received a patent for work done on the Robot Friendly Probe and Socket Assembly and by 2000, Karen was working with a team of fellow NASA engineers as a mission specialist. In 2007 Karen was chosen for her first spaceflight aboard the space Shuttle Discovery. On May 31, 2008, her goal of being an astronaut was realized when she stepped aboard the space Shuttle Discovery and became the 50th woman in space. Karen currently works at the Johnson Space Center and resides in Houston, TX, with her husband Doug. Chuck Kummeth, a native of Jamestown, ND, received his B.S. in electrical engineering from UND in 1993, his M.S.S.E. from the University of St. Thomas in 1989 and his MBA from Carlton School of Business in 1993. Chuck’s early career saw him in a number of technical and management positions where his work on early data cartridges was incorporated into the first Macintosh computers. With a 3M career spanning 22 years, Chuck held several business development roles at the company including director, mergers and acquisitions Industrial Markets; business development director International; general manager Electronics Markets Materials Division and business executive director, Industrial Business, Europe and Middle East. Chuck’s current position, President of Laboratory Consumables Division, Thermo Fisher Scientific, keeps him traveling internationally much of the time. His office is located in Fairport, NY. Chuck’s home is in Lake Elmo, MN, with his wife Angela and family. F
ACADEMY MEMBERS Class of 2003 Mark B. Foss, Civil Engineering ‘51 Andrew C. Freeman, Electrical Engineering ‘32 Thomas M. Hamilton, Geology ’67, ‘71 Robert M. Harris, Geological Engineering ‘60 Larry E. Jodsaas, Electrical Engineering ‘63 Raymond A. Kobe, Mechanical Engineering ‘64 LeRoy A. Kuta, Mechanical Engineering ‘64 John C. MacFarlane, Electrical Engineering ‘61 Charles R. Nelson, Civil Engineering ‘62 Harry Nyquist, Electrical Engineering ’14, ‘15 Thomas C. Owens, Chemical Engineering ‘58 Noel G. Watson, Chemical Engineering ‘58 Class of 2004 Bernold M. (Bruno) Hanson, Geological Engineering ‘51 Donald P. Naismith, Mechanical Engineering ‘59 Everett A. Sondreal, Chemical Engineering ‘62 Clifford J. Thomforde, Electrical Engineering ‘41
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President Kelley and First Lady Marcia Kelley congratulate Fernanda Philbrick at the Academy Induction Ceremony.
Everette Webb, Mechanical Engineering ’42, HON’93 Dean R. Wieland, Civil Engineering ‘67 Class of 2005 Ronald R. Belschner, Industrial Engineering ‘62 Sheila J. Galegher, Chemical Engineering ’82, ‘84 Gerald H. Groenewold, Environmental Engineering ’71, ‘72 John (Jack) Nepper, Mining Engineering ‘53 William G. Ness, Electrical Engineering ‘60 Robert A. Solberg, Civil Engineering ‘69 Barbara L. Tischart, Mechanical Engineering ‘77 Class of 2006 Rodney M. Feldmann, Geology ’61, ’62, ‘67 Theodore V. Galambos, Civil Engineering ‘54 Ronald G. Lehrer, Chemical Engineering ‘63 Robert J. Lindgren, Electrical Engineering ‘69 Larry F. Mattson, Electrical Engineering ’62, ‘63 William F. McDonald, Mining Engineering ‘22 Dennis P. Mischel, Mechanical Engineering ‘86 Anna Peterson Walsh, Chemical Engineering ‘41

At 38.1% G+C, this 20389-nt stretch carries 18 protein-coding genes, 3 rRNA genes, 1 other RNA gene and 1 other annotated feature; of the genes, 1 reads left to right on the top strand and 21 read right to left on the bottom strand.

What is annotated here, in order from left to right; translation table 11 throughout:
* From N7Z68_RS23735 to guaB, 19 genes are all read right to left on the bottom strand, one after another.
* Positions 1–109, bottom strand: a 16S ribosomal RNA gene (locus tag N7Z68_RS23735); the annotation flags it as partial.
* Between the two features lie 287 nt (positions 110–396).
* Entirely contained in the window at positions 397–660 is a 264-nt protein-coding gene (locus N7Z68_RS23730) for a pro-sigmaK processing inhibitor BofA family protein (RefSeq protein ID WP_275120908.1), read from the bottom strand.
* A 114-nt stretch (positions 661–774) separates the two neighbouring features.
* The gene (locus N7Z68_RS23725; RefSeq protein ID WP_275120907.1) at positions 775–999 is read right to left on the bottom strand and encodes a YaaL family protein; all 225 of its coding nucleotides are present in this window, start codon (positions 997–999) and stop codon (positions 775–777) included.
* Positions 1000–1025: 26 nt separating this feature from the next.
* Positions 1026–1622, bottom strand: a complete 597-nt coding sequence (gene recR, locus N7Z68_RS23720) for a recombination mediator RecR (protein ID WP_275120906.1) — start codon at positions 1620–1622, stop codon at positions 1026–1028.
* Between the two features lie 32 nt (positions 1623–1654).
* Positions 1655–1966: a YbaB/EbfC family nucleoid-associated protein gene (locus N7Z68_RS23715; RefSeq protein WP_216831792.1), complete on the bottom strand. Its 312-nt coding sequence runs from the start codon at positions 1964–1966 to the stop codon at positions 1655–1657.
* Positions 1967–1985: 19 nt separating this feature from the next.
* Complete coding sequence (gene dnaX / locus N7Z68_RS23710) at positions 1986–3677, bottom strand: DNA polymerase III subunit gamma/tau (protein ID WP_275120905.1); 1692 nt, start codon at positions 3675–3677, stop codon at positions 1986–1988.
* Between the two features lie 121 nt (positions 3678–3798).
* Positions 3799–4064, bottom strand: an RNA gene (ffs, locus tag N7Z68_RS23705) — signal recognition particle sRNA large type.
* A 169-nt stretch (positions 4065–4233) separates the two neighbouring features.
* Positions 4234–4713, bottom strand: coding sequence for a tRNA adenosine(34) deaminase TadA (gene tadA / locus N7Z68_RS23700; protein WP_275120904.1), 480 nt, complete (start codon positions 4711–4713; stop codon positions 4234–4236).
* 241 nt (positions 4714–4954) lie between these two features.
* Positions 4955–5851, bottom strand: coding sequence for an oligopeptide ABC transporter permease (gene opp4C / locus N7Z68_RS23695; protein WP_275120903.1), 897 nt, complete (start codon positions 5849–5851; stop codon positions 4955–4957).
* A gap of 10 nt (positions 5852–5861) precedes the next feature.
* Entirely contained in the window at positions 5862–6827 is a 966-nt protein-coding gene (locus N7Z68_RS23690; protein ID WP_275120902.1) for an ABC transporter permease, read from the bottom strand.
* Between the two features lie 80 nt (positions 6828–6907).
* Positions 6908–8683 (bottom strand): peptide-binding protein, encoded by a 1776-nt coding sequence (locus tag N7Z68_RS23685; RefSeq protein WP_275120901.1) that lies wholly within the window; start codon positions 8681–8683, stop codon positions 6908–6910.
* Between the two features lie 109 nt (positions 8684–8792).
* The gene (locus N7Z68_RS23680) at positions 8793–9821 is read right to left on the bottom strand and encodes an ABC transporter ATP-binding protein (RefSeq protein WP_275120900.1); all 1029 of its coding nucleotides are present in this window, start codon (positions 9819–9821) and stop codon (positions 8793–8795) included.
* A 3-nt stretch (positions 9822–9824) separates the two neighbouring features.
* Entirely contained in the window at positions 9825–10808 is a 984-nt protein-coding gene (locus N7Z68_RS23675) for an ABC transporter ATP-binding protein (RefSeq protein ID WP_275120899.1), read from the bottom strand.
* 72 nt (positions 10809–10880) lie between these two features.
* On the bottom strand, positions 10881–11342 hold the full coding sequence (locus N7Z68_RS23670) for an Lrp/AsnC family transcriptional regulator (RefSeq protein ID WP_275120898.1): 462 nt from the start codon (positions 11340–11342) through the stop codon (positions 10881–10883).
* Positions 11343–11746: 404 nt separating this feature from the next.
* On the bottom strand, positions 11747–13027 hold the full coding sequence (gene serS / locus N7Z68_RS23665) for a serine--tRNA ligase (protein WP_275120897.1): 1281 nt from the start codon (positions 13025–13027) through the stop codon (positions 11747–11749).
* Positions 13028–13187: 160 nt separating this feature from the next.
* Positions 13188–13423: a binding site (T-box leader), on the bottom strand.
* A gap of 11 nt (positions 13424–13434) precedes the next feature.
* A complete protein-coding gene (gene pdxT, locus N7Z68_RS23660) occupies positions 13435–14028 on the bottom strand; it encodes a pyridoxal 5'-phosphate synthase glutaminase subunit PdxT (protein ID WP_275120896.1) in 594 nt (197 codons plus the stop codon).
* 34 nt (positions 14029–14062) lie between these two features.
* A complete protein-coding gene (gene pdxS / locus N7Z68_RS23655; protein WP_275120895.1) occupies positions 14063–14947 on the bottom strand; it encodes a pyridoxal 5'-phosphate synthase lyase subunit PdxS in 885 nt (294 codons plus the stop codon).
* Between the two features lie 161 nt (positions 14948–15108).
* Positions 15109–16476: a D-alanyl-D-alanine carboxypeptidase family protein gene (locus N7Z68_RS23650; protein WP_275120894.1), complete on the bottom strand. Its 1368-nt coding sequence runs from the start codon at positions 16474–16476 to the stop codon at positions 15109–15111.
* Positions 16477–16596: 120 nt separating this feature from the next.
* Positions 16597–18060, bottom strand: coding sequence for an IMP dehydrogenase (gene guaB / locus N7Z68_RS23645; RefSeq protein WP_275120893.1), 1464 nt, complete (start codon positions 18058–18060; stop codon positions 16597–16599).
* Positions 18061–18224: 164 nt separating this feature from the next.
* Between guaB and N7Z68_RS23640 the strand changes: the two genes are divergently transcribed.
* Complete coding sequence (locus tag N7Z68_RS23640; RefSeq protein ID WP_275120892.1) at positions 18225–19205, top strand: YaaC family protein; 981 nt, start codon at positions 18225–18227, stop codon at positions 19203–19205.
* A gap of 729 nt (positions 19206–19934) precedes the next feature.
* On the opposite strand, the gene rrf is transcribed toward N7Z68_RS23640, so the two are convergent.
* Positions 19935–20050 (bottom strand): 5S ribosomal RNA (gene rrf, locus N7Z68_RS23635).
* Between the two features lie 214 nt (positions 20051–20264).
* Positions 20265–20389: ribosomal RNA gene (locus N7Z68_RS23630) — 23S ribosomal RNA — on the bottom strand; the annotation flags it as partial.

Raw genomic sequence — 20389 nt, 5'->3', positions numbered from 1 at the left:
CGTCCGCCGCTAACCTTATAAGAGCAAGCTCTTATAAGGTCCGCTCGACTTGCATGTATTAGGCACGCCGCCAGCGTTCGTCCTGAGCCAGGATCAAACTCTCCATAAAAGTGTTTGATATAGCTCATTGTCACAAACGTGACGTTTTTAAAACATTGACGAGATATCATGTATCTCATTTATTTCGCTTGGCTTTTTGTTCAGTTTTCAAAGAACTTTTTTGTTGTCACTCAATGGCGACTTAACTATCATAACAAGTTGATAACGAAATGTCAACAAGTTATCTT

Class of 2007 John T. (Jack) Crystal, Chemical Engineering ’69, ‘70 Bret J. Fossum, Environmental Geology ‘82 Benedict F. Gorecki, Electrical Engineering ‘62 Ralph J. Krogfoss, Mechanical Engineering ‘43 Curtis L. Orr, Electrical Engineering ‘53 Palmer J. Reiten, Mechanical Engineering ‘43 Gary D. Sanders, Chemical Engineering ‘66 Class of 2008 Sherri Bonacci McDaniel, Electrical Engineering ‘89 John Mark Erickson, Geological Engineering ’68, ‘71 Norman Hoffman, Chemical Engineering ‘59 Walter I. Swingen, Industrial Engineering ‘53 Class of 2009 Charles R. (Chuck) Kummeth, Electrical Engineering ‘83 Karen L. Nyberg, Mechanical Engineering ‘94 Fernanda S. Philbrick, Chemical Engineering ’94, ‘97
Academy Social October 2, 2009, Hilton Garden Inn More than 60 engineering alumni and guests attended the evening banquet honoring all Academy members. The social and dinner included a student design presentation. F
Dorothy and Ben Gorecki, EE ’62, BSBA ’63 and 2007 Academy Inductee. Dorothy and Ben have been generous benefactors to the University and SEM for over a decade.
Ray Kobe and his family pose for a photo along side the SAE car and ME students.
October 1, 2009
Sioux Award Banquet
Karen Nyberg, BSME, 1994 was honored with the Sioux Award, UND Alumni Association and UND Foundation’s highest honor. Pictured here with Tim O’Keefe UND Alumni Association and UND Foundation Executive Vice President and CEO; First Lady Marcia Kelley and President Robert Kelley. 10
Fernanda Philbrick, BSChE, 1994, MSChE, 1996, received the Young Alumni Achievement Award. Pictured here with her husband Stephen, First Lady Marcia Kelley and President Robert Kelley. UND SCHOOL OF ENGINEERING AND MINES
Inspiring Young Minds